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Elektra is a strong, mysterious and sexy action heroine – a lethal synthesis of grace and power. Not long after recovering from seemingly mortal wounds, Elektra has severed all ties with the world, living only for her next assignment. But in an unexpected turn of events, she is forced to make a decision that can take her life in a new direction – or destroy her.
Action - This is a comic book-based action adventure. While the ads feature
a lot of martial arts action, there is also a lot more talk than one
would expect. Although bloodshed
is minimal, there is a fair amount of violence.
PROFANITY: 3 S-words, 1 GD, very few others. SEX/NUDITY: Two women kiss. VIOLENCE: Gunplay and martial arts fights; some blood. DRUGS/ALCOHOL: Some alcohol. ACTION: Many martial arts fights involving weapons such as swords, sais, and lassoes. COMEDY: A couple of wisecracks here and there.
The above rating is an average of the critic reviews below.
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Berardinelli, Internet CriticFull Review Average "Elektra" is one of the least effective comic book-to-movie stories to have come along in the past few years. Without a viable screenplay, there's nowhere for the character to go, and no way to avoid making her look silly. When a comic book movie fails to grab its audience, it is apt to come across as excruciatingly dumb. That description applies to offerings like "Catwoman," "The Punisher," and "Elektra." This movie is better than the other two, but that's not company in which any self-respecting superhero would want to be included.
Roger EbertFull Review Below Average "Elektra" plays like a collision between leftover bits and pieces of Marvel superhero stories. It can't decide what tone to strike. It goes for satire by giving its heroine an agent who suggests mutual funds for her murder-for-hire fees, and sends her a fruit basket before her next killing. And then it goes for melancholy by making Elektra a lonely, unfulfilled overachiever who was bullied as a child and suffers from obsessive-compulsive disorder. It goes for cheap sentiment by having her bond with a 12-year-old girl, and then ... but see for yourself. The movie's a muddle in search of a rationale.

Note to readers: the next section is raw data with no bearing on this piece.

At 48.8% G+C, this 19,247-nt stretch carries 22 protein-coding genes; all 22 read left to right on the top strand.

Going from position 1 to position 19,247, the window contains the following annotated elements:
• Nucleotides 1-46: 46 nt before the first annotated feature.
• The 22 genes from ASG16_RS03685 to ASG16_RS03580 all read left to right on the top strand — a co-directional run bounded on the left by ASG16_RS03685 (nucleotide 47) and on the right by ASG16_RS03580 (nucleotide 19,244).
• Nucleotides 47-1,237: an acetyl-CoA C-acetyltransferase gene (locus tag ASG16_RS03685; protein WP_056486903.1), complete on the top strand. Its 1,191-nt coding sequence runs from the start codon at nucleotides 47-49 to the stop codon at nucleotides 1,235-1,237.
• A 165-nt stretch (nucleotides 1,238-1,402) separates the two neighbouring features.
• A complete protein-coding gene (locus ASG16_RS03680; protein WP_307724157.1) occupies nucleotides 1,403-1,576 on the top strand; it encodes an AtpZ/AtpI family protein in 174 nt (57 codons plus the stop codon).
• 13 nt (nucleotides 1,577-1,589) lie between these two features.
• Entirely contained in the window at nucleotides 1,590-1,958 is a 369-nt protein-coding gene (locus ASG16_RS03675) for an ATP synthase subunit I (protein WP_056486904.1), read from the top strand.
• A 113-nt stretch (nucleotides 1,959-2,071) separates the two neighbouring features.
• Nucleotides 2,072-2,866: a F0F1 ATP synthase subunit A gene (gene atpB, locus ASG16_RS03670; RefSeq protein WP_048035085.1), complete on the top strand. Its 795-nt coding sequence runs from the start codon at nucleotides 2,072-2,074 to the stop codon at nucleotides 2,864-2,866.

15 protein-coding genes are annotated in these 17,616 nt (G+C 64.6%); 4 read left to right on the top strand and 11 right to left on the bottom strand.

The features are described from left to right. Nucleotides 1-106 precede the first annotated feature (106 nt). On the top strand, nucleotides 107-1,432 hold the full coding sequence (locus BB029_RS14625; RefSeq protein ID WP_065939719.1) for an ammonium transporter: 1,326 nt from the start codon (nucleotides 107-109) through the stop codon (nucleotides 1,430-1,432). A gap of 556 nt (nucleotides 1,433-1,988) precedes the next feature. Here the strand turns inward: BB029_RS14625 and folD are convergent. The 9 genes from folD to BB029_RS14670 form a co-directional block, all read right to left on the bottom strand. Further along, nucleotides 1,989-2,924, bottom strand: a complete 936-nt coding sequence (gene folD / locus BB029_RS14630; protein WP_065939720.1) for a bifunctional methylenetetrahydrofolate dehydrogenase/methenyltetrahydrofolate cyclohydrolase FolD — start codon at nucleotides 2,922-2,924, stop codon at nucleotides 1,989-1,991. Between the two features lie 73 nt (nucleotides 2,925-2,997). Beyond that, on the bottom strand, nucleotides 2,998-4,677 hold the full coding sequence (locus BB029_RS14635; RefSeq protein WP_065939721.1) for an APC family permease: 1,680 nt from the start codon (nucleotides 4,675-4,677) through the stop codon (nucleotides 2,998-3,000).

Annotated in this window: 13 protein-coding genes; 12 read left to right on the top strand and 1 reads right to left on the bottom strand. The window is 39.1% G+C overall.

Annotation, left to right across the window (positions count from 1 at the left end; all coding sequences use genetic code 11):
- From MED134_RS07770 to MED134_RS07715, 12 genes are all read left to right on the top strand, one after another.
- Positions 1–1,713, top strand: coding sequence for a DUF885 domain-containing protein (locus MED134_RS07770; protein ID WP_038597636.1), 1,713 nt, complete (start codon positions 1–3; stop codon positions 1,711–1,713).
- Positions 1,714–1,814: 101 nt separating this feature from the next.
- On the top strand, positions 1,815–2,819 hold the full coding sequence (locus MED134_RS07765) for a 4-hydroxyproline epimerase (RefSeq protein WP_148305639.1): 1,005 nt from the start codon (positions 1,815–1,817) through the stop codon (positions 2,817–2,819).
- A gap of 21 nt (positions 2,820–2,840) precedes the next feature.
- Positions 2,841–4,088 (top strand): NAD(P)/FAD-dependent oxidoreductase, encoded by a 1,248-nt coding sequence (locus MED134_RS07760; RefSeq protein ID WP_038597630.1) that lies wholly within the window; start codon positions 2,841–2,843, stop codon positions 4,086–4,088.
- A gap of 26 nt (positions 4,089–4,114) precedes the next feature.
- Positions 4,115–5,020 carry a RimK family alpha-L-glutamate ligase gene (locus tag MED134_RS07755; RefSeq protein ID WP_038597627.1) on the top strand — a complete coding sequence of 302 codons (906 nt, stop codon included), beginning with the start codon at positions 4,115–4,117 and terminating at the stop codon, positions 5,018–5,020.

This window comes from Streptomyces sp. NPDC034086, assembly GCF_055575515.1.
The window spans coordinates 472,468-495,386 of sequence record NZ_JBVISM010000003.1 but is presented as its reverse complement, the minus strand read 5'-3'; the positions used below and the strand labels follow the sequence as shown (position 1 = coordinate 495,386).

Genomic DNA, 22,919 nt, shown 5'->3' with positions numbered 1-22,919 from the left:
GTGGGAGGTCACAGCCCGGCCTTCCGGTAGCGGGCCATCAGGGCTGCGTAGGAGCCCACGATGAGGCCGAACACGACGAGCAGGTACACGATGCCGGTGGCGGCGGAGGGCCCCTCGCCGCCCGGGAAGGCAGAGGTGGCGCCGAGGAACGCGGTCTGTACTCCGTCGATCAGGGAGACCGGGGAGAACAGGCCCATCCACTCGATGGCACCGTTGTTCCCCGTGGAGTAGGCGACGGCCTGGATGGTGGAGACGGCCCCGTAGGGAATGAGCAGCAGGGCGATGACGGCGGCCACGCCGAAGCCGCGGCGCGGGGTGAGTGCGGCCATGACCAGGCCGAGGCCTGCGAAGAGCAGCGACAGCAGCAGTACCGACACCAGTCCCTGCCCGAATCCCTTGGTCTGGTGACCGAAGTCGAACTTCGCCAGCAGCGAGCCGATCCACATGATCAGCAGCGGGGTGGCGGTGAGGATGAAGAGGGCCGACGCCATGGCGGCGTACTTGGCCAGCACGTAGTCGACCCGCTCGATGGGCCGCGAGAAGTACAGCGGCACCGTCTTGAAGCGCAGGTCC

USA TodayFull Review Average Jennifer Garner, adept as she is at physical stunts and action moves, is far more appealing when she's playing charming and adorable, as she did so winningly in "13 Going on 30." In her latest film, "Elektra," she seems wooden and dour, as if she is made cranky by her unearthly physical power. Her grace and mystical abilities make for a lonely burden, and we are supposed to feel her pain. Instead, we feel our own for having to sit through this silly movie.
Note: The rating
above is our interpretation of what the critic would give this movie based on
their review. We are not affiliated with these critic's in any way.
OPINION OVERVIEW The following is the original "What's Worth
Watching" write-up for this movie.
We collected 242 moviegoer opinions. These opinions aren't great, but they're certainly better than what the critics would have you believe. Most enjoyed "Elektra." Some enjoyed it more than others, but fortunately very few disliked it. It's an above average movie that will likely satisfy most moviegoers interested in this type of movie. It's worth a look, especially on the big screen.
Elektra possesses no super-human physical powers. Instead, she
makes maximum use of her incredible physical prowess and martial arts skills. In
addition, she has the ability to see into the future, a skill known as Kimagure,
which she has honed through countless hours of deep meditation.
Elektra learned the art of Kimagure from her mentor, Stick, who
has the composure of a monk and the raw smarts of a street fighter. Elektra once
was Stick's star pupil, but her inability to reach beyond her dark impulses
led to her expulsion from Stick's training compound.
Stick literally gave Elektra her life back. So when he later
insists that she leave the fold, Elektra feels abandoned. All earthly bonds now
broken, she assumes the mantle of an assassin. Alone, in the service of death,
she finds a place dark enough to hide.